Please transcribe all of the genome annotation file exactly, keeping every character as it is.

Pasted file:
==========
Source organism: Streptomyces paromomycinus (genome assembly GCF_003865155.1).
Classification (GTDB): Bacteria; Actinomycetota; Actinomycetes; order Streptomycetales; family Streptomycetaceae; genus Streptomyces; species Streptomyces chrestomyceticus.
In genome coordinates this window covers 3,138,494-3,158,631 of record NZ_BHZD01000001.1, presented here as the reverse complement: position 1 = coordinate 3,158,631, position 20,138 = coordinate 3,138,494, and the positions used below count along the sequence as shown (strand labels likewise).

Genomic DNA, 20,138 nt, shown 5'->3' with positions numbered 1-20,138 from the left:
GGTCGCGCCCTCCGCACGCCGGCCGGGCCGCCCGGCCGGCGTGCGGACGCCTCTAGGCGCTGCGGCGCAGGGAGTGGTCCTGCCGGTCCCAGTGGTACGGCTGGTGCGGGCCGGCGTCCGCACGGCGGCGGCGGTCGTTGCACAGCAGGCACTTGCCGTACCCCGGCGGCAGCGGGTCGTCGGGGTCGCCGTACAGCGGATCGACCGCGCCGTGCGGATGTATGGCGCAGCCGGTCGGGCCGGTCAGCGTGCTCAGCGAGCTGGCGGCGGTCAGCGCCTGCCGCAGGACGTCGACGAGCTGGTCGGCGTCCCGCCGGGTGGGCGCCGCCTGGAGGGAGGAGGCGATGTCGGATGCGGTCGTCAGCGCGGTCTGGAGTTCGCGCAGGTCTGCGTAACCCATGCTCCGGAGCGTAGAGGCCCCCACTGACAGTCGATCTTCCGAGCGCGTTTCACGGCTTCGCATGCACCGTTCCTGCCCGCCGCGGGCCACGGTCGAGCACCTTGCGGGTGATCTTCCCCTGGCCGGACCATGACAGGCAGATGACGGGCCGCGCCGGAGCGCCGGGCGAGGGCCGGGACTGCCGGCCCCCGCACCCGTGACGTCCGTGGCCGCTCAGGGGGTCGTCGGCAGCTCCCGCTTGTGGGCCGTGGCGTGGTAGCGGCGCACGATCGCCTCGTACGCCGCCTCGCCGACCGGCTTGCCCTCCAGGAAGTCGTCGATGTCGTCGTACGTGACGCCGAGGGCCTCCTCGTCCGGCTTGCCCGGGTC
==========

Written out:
Source organism: Streptomyces paromomycinus (genome assembly GCF_003865155.1).
Classification (GTDB): Bacteria; Actinomycetota; Actinomycetes; order Streptomycetales; family Streptomycetaceae; genus Streptomyces; species Streptomyces chrestomyceticus.
In genome coordinates this window covers 3,138,494-3,158,631 of record NZ_BHZD01000001.1, presented here as the reverse complement: position 1 = coordinate 3,158,631, position 20,138 = coordinate 3,138,494, and the positions used below count along the sequence as shown (strand labels likewise).

Genomic DNA, 20,138 nt, shown 5'->3' with positions numbered 1-20,138 from the left:
GGTCGCGCCCTCCGCACGCCGGCCGGGCCGCCCGGCCGGCGTGCGGACGCCTCTAGGCGCTGCGGCGCAGGGAGTGGTCCTGCCGGTCCCAGTGGTACGGCTGGTGCGGGCCGGCGTCCGCACGGCGGCGGCGGTCGTTGCACAGCAGGCACTTGCCGTACCCCGGCGGCAGCGGGTCGTCGGGGTCGCCGTACAGCGGATCGACCGCGCCGTGCGGATGTATGGCGCAGCCGGTCGGGCCGGTCAGCGTGCTCAGCGAGCTGGCGGCGGTCAGCGCCTGCCGCAGGACGTCGACGAGCTGGTCGGCGTCCCGCCGGGTGGGCGCCGCCTGGAGGGAGGAGGCGATGTCGGATGCGGTCGTCAGCGCGGTCTGGAGTTCGCGCAGGTCTGCGTAACCCATGCTCCGGAGCGTAGAGGCCCCCACTGACAGTCGATCTTCCGAGCGCGTTTCACGGCTTCGCATGCACCGTTCCTGCCCGCCGCGGGCCACGGTCGAGCACCTTGCGGGTGATCTTCCCCTGGCCGGACCATGACAGGCAGATGACGGGCCGCGCCGGAGCGCCGGGCGAGGGCCGGGACTGCCGGCCCCCGCACCCGTGACGTCCGTGGCCGCTCAGGGGGTCGTCGGCAGCTCCCGCTTGTGGGCCGTGGCGTGGTAGCGGCGCACGATCGCCTCGTACGCCGCCTCGCCGACCGGCTTGCCCTCCAGGAAGTCGTCGATGTCGTCGTACGTGACGCCGAGGGCCTCCTCGTCCGGCTTGCCCGGGTC